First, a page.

When the vast majority of programs start to depend on a library, it cannot be removed because it would break everything. In the case of IE's libraries, most of Win98/Windows2000 is now HTML/HTTP/internet enabled. You cannot remove these libraries without disabling things like online-help, clickable links inside apps, WebDAV/WebFolders support, etc.

The term "operating system" is a loaded word. Is the OS simply the Kernel? Linux people seem to think OS == Kernel, and that if you simply booted to /bin/sh, you'd have a working OS.

In my opinion, an OS is the sum total of all the neccessary pieces to provide a standard user experience. If most apps and users depend on transparent HTML access, than it is part of the OS.

GNOME and KDE are following suit.

#42 Re: Ok for others to give away stuff, but not MS?

by FrodoB

Tuesday April 4th, 2000 9:29 AM

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If what you say was the entire story, there's no problem. It would be wrong to complain about standard libraries on an operating system.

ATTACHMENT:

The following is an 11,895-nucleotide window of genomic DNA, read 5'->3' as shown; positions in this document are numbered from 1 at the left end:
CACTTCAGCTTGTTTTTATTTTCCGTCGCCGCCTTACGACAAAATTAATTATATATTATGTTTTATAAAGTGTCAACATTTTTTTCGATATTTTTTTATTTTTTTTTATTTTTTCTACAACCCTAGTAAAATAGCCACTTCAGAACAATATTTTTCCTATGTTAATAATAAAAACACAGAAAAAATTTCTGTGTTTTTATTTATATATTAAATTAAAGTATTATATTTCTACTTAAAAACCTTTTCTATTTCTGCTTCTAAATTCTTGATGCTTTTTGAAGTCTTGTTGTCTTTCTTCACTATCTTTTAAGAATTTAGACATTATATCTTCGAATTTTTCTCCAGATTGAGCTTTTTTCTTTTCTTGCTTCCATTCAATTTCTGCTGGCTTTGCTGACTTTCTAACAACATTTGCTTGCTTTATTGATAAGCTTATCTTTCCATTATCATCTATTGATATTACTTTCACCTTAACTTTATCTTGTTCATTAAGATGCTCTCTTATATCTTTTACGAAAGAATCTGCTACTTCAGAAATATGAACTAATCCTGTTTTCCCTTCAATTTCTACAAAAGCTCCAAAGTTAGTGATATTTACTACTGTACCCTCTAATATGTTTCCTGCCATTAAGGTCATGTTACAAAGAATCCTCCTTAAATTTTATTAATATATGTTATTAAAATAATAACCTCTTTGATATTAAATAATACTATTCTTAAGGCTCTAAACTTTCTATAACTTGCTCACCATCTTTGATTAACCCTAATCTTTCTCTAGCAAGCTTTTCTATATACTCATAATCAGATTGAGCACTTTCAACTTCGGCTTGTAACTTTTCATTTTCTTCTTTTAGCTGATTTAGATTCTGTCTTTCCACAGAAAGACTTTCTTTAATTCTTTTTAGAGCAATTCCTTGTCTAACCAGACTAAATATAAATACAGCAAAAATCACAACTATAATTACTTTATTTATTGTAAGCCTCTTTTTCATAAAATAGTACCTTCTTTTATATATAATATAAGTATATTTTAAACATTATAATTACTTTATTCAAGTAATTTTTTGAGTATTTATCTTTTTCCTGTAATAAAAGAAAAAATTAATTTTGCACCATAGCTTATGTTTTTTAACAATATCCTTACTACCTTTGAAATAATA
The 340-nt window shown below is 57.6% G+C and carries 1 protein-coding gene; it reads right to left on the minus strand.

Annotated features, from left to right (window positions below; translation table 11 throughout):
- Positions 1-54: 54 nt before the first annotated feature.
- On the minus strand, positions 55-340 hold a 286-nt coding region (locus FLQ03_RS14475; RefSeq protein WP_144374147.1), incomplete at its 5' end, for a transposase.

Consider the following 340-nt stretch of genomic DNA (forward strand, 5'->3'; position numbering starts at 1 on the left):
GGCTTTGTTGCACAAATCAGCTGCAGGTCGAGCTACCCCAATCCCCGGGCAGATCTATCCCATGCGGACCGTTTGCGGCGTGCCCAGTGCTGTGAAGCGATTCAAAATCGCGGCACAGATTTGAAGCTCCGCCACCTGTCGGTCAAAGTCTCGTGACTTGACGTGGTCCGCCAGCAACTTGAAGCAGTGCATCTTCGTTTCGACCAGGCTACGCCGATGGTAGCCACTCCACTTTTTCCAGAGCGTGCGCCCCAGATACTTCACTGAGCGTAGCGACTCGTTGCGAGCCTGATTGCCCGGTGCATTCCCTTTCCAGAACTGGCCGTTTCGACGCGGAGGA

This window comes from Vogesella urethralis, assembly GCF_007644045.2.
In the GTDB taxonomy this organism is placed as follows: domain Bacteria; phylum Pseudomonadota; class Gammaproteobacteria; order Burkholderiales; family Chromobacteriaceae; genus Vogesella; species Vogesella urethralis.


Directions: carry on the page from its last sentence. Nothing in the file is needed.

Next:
But that's not the whole story. The difference between Windows and Linux (distroes; Linux itself is JUST the kernel and the drivers) in standard libraries is that it's possible to switch libraries transparently on Linux. Libhtml.so is not integrated into Linux the same way that IE is integrated into Windows. IE is installed into explorer.exe, and takes over the entire interface, making it impossible to uninstall IE at all. Libhtml.so is just a library that isn't mission critical to operation of the OS. Sure, it's nice for apps, but a large body of people can function without it. Apache can be uninstalled and replaced. Java's HTML component is only loaded into memory if you specifically want it; I work on Jazilla, which uses a renderer independent of Sun's standard one and that never loads the latter into memory. I'd have no problem with IE's DLLs being bundled if they were JUST standard DLLs (addons to a core), but MS chose to make them totally replace the UI, with no recourse if they fail to do the job they're asked to do. THAT'S the difference between IE and Windows and standard things installed with distroes with Linux.